Colombia: 'No blanket amnesty for Farc'
Colombia's High Commissioner for Peace Sergio Jaramillo has ruled out a blanket amnesty for members of Colombia's Farc rebel group.
Mr Jaramillo, who is part of the government team engaged in peace talks with the Farc in Havana, said that "the days when you could say that there'll be a blanket amnesty are over".
The two sides have reached agreement on three out of five topics at the talks.
The Marxist rebels have been fighting the government for more than 50 years.
The Colombian government negotiators and a delegation of Farc rebels started holding formal peace talks in November 2012 in the Cuban capital, Havana.
Colombia's armed conflict
•An estimated 220,000 killed
•More than five million internally displaced
•More than seven million registered victims
•About 8,000 Farc rebels continue fighting
Sources: Unit for Attention and Reparation of Victims, Colombian government
Briefing journalists at the Colombian embassy in London, Mr Jaramillo acknowledged there had been stumbling blocks on the road to peace.
He said that a rebel attack in western Cauca province in April in which 11 soldiers were killed had been met with "strong reaction" in Colombia.
Mr Jaramillo said the attack had caused "disillusionment" among Colombians and prompted many to doubt the intentions of the Farc.
But he said that despite the tragic and terrible nature of the attack, it was key that the government negotiators persevere and "keep pushing".
He said that during the more than two years he had negotiated with the Farc in Havana he had got the feeling that the rebels had "taken on board that you need to take the victims seriously".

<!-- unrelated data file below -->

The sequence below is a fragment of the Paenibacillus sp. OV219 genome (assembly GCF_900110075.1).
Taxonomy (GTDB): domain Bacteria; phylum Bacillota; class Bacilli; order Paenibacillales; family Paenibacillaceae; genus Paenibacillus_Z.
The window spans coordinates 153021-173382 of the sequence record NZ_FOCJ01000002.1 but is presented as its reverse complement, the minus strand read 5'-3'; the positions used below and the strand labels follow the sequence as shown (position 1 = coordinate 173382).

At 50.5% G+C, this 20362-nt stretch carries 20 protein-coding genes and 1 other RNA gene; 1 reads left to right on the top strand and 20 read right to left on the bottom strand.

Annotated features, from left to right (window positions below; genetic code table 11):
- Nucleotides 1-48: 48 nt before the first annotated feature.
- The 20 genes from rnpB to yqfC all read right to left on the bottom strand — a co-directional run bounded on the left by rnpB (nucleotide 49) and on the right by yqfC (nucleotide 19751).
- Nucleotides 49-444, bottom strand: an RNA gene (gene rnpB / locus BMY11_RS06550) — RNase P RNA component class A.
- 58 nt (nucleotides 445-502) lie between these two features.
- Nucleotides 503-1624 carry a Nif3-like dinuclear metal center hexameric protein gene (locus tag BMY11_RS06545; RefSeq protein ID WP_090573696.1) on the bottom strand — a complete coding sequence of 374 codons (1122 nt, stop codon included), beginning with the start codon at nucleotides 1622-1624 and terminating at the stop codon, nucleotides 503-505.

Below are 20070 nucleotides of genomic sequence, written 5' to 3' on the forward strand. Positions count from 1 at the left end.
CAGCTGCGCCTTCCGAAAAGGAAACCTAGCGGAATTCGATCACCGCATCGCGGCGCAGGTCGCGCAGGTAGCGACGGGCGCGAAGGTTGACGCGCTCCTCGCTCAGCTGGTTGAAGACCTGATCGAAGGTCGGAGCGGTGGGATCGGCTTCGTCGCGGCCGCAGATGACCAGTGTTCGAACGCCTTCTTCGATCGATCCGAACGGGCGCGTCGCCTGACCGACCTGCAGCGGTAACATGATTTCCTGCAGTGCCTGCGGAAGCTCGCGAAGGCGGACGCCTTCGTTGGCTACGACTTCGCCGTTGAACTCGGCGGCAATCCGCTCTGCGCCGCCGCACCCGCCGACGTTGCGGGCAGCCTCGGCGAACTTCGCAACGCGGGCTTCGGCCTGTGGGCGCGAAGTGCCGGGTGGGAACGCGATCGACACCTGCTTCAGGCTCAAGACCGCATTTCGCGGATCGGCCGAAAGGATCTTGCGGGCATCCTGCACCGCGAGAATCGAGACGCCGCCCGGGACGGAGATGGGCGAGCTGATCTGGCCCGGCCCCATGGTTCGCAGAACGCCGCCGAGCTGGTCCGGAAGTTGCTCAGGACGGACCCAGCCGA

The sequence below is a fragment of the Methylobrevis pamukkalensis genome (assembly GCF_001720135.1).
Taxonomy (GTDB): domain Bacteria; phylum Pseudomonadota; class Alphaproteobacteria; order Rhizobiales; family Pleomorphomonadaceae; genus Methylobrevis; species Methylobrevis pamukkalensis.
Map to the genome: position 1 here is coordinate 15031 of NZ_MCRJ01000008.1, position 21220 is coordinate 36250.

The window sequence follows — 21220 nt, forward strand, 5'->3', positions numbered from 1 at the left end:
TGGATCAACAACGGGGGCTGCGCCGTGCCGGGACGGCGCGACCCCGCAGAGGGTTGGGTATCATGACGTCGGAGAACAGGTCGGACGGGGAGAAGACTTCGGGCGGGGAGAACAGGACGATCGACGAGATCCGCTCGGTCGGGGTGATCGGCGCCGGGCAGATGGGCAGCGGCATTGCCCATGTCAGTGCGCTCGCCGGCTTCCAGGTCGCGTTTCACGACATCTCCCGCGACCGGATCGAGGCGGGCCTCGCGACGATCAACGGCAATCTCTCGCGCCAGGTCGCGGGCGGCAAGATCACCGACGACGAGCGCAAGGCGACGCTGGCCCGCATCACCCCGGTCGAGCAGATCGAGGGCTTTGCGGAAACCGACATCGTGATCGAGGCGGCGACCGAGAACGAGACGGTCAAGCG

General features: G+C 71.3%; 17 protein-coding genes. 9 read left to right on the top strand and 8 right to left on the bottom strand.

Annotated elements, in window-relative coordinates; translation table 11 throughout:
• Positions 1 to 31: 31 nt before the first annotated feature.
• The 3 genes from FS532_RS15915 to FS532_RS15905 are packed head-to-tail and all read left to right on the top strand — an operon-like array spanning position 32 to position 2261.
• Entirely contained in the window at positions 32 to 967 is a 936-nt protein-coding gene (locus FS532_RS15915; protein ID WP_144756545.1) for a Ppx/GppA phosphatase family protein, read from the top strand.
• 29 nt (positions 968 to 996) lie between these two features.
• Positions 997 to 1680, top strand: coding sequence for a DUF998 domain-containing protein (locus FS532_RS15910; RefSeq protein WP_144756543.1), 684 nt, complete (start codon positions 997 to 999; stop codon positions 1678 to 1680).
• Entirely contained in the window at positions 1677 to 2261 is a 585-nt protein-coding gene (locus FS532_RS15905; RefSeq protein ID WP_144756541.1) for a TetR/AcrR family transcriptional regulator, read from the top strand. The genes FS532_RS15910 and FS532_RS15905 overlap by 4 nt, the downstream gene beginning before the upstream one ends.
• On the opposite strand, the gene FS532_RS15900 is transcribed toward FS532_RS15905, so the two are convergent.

A total of 60 victims have travelled to Havana and spoken to both the Farc and the government negotiators about their experiences.
Mr Jaramillo said crimes against humanity committed by the rebels, as well as those by state actors, would be investigated.
"You have to be prepared to recognise your own mistakes and your own responsibility," he said.
"If you're not prepared to acknowledge your own responsibility, you don't really have the moral authority to ask the other guys to do so."
He said it was key for the negotiators "to find the right balance between justice and peace" and while it would be "very, very difficult", he remained convinced it "would be possible to find a sensible solution".
Mr Jaramillo concluded that despite the current mistrust created by the deadly Farc attack in April, he was confident that if the two sides did reach an agreement a lot of people would pinch themselves and say: "I can't believe this happened in my lifetime because nobody had thought this was possible".
Timeline of the peace process
November 2012 - Formal peace talks begin in the Cuban capital Havana between the Colombian government and the Farc
May 2013 - A deal is reached on land reform, one of the most contentious issues. It calls for fair access to land, and rural development, two key causes of the conflict
November 2013 - The two sides agree on the political participation of the Farc should a peace deal be reached
May 2014 - Both parties pledge to eliminate all illicit drug production in Colombia
November 2014 - An army general, Ruben Dario Alzate, is kidnapped by the Farc. He is released two weeks later.
December 2014 - The Farc declares a unilateral ceasefire
March 2015 - Both sides agree to work together to remove landmines. Colombia is one of the most heavily mined countries in the world
April 2015 - Eleven soldiers are killed in a Farc attack in Cauca province